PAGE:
Letters to an Artist - From Vincent Van Gogh to Anton Ridder Van Rappard 1881-1885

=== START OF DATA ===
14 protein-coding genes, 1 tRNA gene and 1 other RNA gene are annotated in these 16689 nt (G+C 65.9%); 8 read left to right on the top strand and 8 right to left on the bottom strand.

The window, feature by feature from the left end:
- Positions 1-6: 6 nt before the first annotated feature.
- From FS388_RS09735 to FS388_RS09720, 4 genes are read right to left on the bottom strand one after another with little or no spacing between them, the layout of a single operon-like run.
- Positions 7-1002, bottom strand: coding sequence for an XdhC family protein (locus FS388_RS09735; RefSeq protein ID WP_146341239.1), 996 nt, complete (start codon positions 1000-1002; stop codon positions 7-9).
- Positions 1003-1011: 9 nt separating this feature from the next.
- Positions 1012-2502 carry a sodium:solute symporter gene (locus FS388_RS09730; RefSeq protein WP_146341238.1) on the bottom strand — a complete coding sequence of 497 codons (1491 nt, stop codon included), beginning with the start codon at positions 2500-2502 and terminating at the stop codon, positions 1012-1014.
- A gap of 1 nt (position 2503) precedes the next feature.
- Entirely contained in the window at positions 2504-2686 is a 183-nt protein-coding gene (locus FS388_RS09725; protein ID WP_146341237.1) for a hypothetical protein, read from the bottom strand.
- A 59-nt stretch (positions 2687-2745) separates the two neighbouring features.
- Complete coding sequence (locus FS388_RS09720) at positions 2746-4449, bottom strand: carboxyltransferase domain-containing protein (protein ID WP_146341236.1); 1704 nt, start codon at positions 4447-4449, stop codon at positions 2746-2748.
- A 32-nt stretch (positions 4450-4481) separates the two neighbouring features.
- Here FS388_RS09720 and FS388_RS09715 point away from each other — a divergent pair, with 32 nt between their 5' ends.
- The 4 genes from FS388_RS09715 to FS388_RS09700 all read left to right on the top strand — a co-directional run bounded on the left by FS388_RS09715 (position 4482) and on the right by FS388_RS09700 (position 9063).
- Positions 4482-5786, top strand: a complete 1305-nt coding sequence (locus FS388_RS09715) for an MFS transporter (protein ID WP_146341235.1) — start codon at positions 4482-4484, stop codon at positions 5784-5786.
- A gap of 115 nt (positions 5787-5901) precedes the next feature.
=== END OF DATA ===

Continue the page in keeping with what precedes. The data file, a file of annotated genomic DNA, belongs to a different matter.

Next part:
Letters to an Artist From Vincent van Gogh to Anton Ridder van Rappard 1881-1885 Translated from the Dutch by Rela van Messel With an Introduction by Walter Pach Published by the Viking Press, New York 1936 FIRST PUBLISHED IN SEPTEMBER 1936 COPYRIGHT 1936 BY THE VIKING PRESS, INC, PRINTED IN U. S. A. BY THE HADDON CRAFTSMEN AQXJATONE ILLUSTRATIONS BY EDWARD STERN COMPANY DISTRIBUTED IN CANADA BY THE MACMILLAN COMPANY OF CANADA, LTD, ALL RIGHTS RESERVED. NO PART OF THIS BOOK, INCLUDING THE FACSIMILE LETTERS AND DRAWINGS, MAY BE REPRO DUCED FOR COMMERCIAL PURPOSES IN ANY FORM WITHOUT THE WRITTEN CONSENT OF THE PUBLISHERS. Translators Note In rendering these letters into English I discovered that a strictly literal translation would be confusing, for van Goghs peculiar style, to say nothing of many Dutch expressions, is all but untranslatable. Nevertheless, I have kept as close to the text as possible in order to preserve the distinct flavour and vigorous colour of the letters. Van Goghs handwriting is also unique it is uneven and vari able, now slanting, now perpendicular, sometimes so small that one has to use a magnifying-glass, at other times, especially when he wishes to give extra emphasis to what he says, unusually thick and large. He habitually used different nibs in the same letter, and frequently it looks as if he had dipped them into India ink, thus making the reading of the next page almost impossible, for he wrote on a certain type of thin ruled paper common in Holland. Often van Gogh, after concluding a letter, would go back and make additions in tiny script at the end of paragraphs in order to reinforce a statement or to make clearer what he was afraid he had not expressedwell enough. Such additions are to be found in nearly every letter they are typical of him, as are his rugged style and enthusiasm which I have tried to convey. Nothing, however, has been omitted except a few passages of sheer repeti tion and some lists literally, catalogue notes of van Goghs acquisitions for his print collection. As most of the letters are undated, the task of arranging them chronologically was extremely difficult, if not impossible but I feel that the order in which they here appear will at least not in terfere with the readers sense of continuity. A casual conversation about the exhibition of van Goghs works, then current in New York, first revealed to me the ex istence of the contents of this volume. Closer access to the hith erto unpublished letters of the Dutch artist has only increased my belief in their significance, and I am most happy to see them now made available to the public. RELA VAN MESSEL Introduction BY WALTER PACH IT is not unfitting that the first presentation of the letters of Vincent van Gogh composing the present volume should be made on this side of the Atlantic, his hold on the admiration of Americans having proved a strong one from the very first. Any number of our cities have applied for the loan of that great collection of the painters work which is travelling about the country as I write these lines, but circumstances have made it necessary to limit the places for the exhibition to New York, Philadelphia, Boston, Cleveland, San Francisco, Kansas City, Minneapolis, Chicago, Detroit, and Toronto. Even so, with over a hundred thousand visitors in each of the places where the pic tures have been shown so far, it is almost certain that moreAmericans will have attended the exhibition than have ever gathered before to see the production of a single artist. But American interest in van Gogh is of far earlier date. Well before the Armory Show of 1913 brought to this country a splendid group of his paintings, he was represented in such col lections as those of John Quinn and Katherine S. Dreier in New York, and of Sir William Van Home in Montreal. In 1920 an important showing of his works, from those in the possession of the van Gogh family, was eagerly welcomed in New York...
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